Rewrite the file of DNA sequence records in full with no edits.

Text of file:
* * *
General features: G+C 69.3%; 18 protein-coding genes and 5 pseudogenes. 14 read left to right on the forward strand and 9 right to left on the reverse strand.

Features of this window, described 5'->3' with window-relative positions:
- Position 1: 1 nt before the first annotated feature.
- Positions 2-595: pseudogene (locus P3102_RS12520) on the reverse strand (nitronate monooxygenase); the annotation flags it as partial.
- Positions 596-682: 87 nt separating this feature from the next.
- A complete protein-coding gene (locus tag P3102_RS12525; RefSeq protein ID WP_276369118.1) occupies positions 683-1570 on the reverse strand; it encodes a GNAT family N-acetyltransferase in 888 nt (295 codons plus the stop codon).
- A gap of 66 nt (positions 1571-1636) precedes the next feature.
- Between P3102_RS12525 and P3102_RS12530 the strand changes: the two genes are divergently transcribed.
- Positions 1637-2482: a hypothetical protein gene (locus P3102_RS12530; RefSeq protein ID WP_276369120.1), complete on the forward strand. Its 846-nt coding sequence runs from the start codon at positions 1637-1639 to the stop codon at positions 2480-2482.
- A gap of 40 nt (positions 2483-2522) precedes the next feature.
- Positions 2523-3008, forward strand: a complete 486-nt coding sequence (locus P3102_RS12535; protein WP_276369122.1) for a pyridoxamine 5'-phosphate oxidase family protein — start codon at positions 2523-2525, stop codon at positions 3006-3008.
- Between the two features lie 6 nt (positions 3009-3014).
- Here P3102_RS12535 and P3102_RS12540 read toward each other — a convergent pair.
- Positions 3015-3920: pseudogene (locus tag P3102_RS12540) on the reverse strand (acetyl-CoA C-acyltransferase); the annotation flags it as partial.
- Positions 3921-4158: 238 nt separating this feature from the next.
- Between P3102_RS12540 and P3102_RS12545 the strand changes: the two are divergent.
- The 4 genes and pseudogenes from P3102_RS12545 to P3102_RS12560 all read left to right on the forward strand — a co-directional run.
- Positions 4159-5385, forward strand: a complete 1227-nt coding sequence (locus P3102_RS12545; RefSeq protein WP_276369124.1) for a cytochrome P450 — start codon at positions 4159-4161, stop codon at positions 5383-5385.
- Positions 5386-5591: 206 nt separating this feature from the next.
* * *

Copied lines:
General features: G+C 69.3%; 18 protein-coding genes and 5 pseudogenes. 14 read left to right on the forward strand and 9 right to left on the reverse strand.

Features of this window, described 5'->3' with window-relative positions:
- Position 1: 1 nt before the first annotated feature.
- Positions 2-595: pseudogene (locus P3102_RS12520) on the reverse strand (nitronate monooxygenase); the annotation flags it as partial.
- Positions 596-682: 87 nt separating this feature from the next.
- A complete protein-coding gene (locus tag P3102_RS12525; RefSeq protein ID WP_276369118.1) occupies positions 683-1570 on the reverse strand; it encodes a GNAT family N-acetyltransferase in 888 nt (295 codons plus the stop codon).
- A gap of 66 nt (positions 1571-1636) precedes the next feature.
- Between P3102_RS12525 and P3102_RS12530 the strand changes: the two genes are divergently transcribed.
- Positions 1637-2482: a hypothetical protein gene (locus P3102_RS12530; RefSeq protein ID WP_276369120.1), complete on the forward strand. Its 846-nt coding sequence runs from the start codon at positions 1637-1639 to the stop codon at positions 2480-2482.
- A gap of 40 nt (positions 2483-2522) precedes the next feature.
- Positions 2523-3008, forward strand: a complete 486-nt coding sequence (locus P3102_RS12535; protein WP_276369122.1) for a pyridoxamine 5'-phosphate oxidase family protein — start codon at positions 2523-2525, stop codon at positions 3006-3008.
- Between the two features lie 6 nt (positions 3009-3014).
- Here P3102_RS12535 and P3102_RS12540 read toward each other — a convergent pair.
- Positions 3015-3920: pseudogene (locus tag P3102_RS12540) on the reverse strand (acetyl-CoA C-acyltransferase); the annotation flags it as partial.
- Positions 3921-4158: 238 nt separating this feature from the next.
- Between P3102_RS12540 and P3102_RS12545 the strand changes: the two are divergent.
- The 4 genes and pseudogenes from P3102_RS12545 to P3102_RS12560 all read left to right on the forward strand — a co-directional run.
- Positions 4159-5385, forward strand: a complete 1227-nt coding sequence (locus P3102_RS12545; RefSeq protein WP_276369124.1) for a cytochrome P450 — start codon at positions 4159-4161, stop codon at positions 5383-5385.
- Positions 5386-5591: 206 nt separating this feature from the next.